Out of the Woods

Have you ever tipped your head back and looked up at the stars?

I live in Cannon Beach. If you look it up, you’ll realize just how tiny it is, and how isolated. When the sky is clear and there’s no moon, it seems like you can see every star in existence. The night sky is littered with them. It looks like someone cut open a glow stick of prodigious proportion and flung the contents into space.

I was standing at whale park (the beach access with a big metal whale next to it) one night, and I was staring up at them (the stars) like I had on any other. It was one of those perfect Winter evenings when the town was dead, the air was still, and there was absolutely no moon. It was quiet all but for the motion of the sea, which I had grown accustomed to at that time. But something was different that night. As I stood all alone, staring up into oblivion, I realized just how small I was. I started to feel like I was falling up, as crazy as that sounds. I looked up into the sky and grew lost, as if I were a small child who had strayed too far into a deep cavern. The great expanse of sky opened up and reached for me with shadowed fingers to pull me into itself, to swallow me into nothing. The peaceful lull of the ocean soon became a roar in my heart, and I began to imagine just how much water the gravity if the moon was holding back. I could hear the rush of the waves teaming with such a force that I could not even begin to oppose. I was surrounded by undeniable strength and loneliness, and it made my spirit shy.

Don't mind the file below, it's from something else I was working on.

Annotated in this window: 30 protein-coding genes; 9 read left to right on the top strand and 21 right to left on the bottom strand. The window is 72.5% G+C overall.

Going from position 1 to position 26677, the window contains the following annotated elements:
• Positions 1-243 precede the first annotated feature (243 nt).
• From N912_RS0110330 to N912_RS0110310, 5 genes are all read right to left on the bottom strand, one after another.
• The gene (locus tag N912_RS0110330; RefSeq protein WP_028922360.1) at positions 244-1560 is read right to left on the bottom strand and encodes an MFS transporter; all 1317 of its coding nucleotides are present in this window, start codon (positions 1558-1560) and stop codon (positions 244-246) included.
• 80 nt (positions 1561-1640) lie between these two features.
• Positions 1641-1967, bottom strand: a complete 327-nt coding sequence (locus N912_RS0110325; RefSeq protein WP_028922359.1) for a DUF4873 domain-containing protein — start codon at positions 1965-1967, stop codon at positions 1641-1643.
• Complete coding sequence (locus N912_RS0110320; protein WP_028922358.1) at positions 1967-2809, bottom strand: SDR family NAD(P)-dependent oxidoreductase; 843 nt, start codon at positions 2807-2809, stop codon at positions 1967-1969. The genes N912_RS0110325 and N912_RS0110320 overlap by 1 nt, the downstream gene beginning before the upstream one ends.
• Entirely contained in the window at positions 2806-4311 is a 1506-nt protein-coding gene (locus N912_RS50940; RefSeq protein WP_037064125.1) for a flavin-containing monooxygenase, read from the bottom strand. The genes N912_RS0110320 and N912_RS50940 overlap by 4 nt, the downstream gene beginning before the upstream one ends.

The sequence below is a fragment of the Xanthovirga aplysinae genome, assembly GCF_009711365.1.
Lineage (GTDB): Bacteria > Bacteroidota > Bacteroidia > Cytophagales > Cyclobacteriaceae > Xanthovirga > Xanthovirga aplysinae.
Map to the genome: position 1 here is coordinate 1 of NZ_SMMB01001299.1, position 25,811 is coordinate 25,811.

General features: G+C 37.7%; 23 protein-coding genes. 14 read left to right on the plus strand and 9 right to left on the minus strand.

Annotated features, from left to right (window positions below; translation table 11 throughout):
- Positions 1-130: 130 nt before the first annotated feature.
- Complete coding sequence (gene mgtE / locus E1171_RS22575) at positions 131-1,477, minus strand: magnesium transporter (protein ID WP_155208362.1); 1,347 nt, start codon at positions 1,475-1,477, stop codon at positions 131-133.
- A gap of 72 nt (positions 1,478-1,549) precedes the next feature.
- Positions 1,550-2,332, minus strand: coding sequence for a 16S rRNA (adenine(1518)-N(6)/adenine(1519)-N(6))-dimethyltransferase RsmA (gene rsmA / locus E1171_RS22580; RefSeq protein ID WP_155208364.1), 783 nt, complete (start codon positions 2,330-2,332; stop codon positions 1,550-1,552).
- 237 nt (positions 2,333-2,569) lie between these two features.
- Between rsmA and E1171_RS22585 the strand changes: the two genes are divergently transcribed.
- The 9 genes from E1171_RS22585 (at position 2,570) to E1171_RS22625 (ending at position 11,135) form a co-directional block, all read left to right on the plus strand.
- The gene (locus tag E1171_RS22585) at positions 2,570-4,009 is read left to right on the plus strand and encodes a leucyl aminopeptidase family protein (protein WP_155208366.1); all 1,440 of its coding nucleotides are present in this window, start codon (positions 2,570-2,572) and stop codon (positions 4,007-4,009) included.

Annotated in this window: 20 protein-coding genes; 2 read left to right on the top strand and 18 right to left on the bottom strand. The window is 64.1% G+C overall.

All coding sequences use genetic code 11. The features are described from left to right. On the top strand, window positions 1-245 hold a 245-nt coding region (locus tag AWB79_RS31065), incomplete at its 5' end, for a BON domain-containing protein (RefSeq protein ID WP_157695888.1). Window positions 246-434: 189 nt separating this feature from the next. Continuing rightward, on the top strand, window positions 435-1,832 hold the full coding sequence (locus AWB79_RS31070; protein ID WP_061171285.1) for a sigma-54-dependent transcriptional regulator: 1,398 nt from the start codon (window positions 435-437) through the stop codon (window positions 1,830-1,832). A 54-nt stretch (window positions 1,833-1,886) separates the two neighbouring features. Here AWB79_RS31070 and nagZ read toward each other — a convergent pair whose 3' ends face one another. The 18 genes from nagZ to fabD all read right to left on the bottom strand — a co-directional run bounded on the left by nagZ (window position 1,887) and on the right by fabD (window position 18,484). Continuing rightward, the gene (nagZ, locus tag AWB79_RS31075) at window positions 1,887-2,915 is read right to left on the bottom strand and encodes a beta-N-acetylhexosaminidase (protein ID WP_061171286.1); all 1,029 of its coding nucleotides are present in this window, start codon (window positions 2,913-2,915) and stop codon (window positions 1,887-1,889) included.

For a moment or two I stood there, frightened. There are no other words to describe it.

I wrote this awhile back on Microsoft Word. I sat down, typed, and saved it away for over a year:

  “We walk the earth with the mentality that what we see laid before our physical vision is all there is. We are consumed with this world and with this time. Our hearts yearn for the tangible things, the things that we can control and manipulate to fit our standard of comfort and normality. What we often forget is that just because circumstance can’t be predicted, or that there are things for which our minds are unprepared to comprehend or question, doesn’t mean our universe will start to unravel and slip away from us forever. Being small is not the issue; acknowledging that there is Someone who is bigger, is.”

And that’s what I had to remind myself of, during that brief period of being caught in abeyance by the dark silences of my mind. I remembered that I had been created, specifically, for a purpose, and that was to bring glory to, and have fellowship with, my Father. It didn’t matter that I was of inconsequential importance and size to myself.

God had breathed life into all that I beheld that night. And you know what? He loves me more than all of it.

As God let that truth sink in, I smiled. I usually underestimate how great the love of God is, mostly because I am constantly relating it to my own fickle temperament I call love. Once in awhile  I get it, though. God loves me, as strange as that might sound. He gave me a soul, a heart and a voice. And my God is bigger than anything I have ever met, seen, heard of, or talked to. And I am resting safely under His wings.

With that thought, I’m off to bed. Good night, world.

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2 thoughts on “Out of the Woods

  1. I’m a friend of Lisa’s and she showed this to me. It’s remarkable! I love the way you described the stars. . . I could so vividly imagine falling up. . . and especially how you applied it to how God loves us more than that. I’ve had those moments! So wonderful. I’m so thankful I was able to come across this.

  2. I’m glad this post encouraged you! : ) I was really hoping I wasn’t just addressing the air, but that someone would benefit from me writing about God’s goodness in my life. He is so good!

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